This fact has particular significance in the context of the present argument. Military units have to function very efficiently in coordinating men’s behaviour on the battlefield: the price of failing to do so is extremely high and military commanders cannot afford to miscalculate. Given that the fighting power of a unit is a function of its size, we might expect there to be considerable selection pressure in favour of units that are as large as possible. That the smallest independent unit should turn out to have a maximum size of about 200 even in modern armies (where technology presumably facilitates the coordination of planning) suggests that this upper limit is set by the number of individuals who can work effectively together as a coordinated team. Military planners have presumably arrived at this figure as a result of trial and error over the centuries.
In the context of the present analysis, the reason given by the Hutterites for limiting their communities to 150 is particularly illuminating. They explicitly state that when the number of individuals is much larger than this, it becomes difficult to control their behaviour by means of peer pressure alone (Hardin 1988). Rather than create a police force, they prefer to split the community. Forge (1972) came to a rather similar conclusion on the basis of an analysis of settlement size and structure among contemporary New Guinea “neolithic” cultivators. He argued that the figure 150 was a key threshold in community size in these societies. When communities exceed this size, he suggested, basic relationships of kinship and affinity were insufficient to maintain social cohesion; stability could then be maintained only if formal structures developed which defined specific roles within society. In other words, large communities were invariably hierarchically structured in some way, whereas small communities were not.
Similarly, in an analysis of data from 30 societies ranging from hunter-gatherers to large-scale agriculturalists, Naroll (1956) demonstrated that there was a simple power relationship between the maximum settlement size observed in a given society and both the number of occupational specialities and the number of organisational structures recorded for it. His analyses suggest that there is a critical threshold at a maximum settlement size of 500 beyond which social cohesion can only be maintained if there is an appropriate number of authoritarian officials. Bearing in mind that Naroll’s threshold is expressed as the maximum observed settlement size, it seems likely that the equivalent mean settlement size will not be too far from the value of 150 suggested by the above analyses.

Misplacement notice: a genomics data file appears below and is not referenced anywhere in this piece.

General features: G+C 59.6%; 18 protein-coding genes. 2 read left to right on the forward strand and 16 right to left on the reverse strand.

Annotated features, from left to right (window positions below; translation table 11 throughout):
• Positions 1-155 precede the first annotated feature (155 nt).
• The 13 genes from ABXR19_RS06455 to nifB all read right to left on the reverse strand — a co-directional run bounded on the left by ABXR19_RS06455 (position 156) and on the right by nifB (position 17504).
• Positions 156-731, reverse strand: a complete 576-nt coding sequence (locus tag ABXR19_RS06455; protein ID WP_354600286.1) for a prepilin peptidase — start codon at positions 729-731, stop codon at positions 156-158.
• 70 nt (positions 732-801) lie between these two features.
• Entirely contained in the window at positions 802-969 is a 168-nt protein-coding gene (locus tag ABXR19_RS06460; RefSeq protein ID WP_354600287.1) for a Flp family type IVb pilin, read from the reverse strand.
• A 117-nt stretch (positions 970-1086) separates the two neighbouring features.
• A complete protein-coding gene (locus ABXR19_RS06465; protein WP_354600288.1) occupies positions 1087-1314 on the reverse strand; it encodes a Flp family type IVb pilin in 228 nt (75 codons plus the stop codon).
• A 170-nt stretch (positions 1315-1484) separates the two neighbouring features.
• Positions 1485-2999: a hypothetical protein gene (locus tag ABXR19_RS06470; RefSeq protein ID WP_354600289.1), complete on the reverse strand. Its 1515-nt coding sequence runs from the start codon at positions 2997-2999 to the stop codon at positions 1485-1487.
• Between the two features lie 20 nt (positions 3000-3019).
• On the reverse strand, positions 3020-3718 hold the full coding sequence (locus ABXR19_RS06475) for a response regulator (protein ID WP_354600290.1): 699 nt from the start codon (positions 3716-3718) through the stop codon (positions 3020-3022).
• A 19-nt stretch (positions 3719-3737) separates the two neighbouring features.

Other evidence suggests that 150 may be a functional limit on interacting groups even in contemporary western industrial societies. Much of the sociometric research on industrial and other comparable organisations, for example, has demonstrated that there is a marked negative effect of group size on both group cohesion and job satisfaction (as indicated by absenteeism and turnover in posts) within the size range under consideration (i.e. 50-500 individuals: see, for example, Indik 1965, Porter & Lawler 1965, Silverman 1970). Indeed, an informal rule in business organisation identifies 150 as the critical limit for the effective coordination of tasks and information-flow through direct person-to-person links: companies larger than this cannot function effectively without sub-structuring to define channels of communication and responsibility (J.-M. Delwart, pers. commun.). Terrien & Mills (1955), for example, found that the larger the organisation, the greater the number of control officials that is needed to ensure its smooth functioning.
Other studies have suggested that there is an upper limit on the number of social contacts that can be regularly maintained within a group. Coleman (1964) presented data on friendships among print shop workers which suggest that the likelihood of having friends within the workplace reaches an asymptote at a shop size of 90-150 individuals. (The small size of the sample for large groups makes it difficult to identify the precise point at which “saturation” is reached.) Coleman explicitly argued that this was a consequence of the fact that there is a limit to the number of individuals within a shop that any one person can come into contact with. Moreover, his results also seemed to suggest that the large number of regular interactants that an individual can expect to have within a large work group limits the number of additional friendships that can be made outside the workplace.”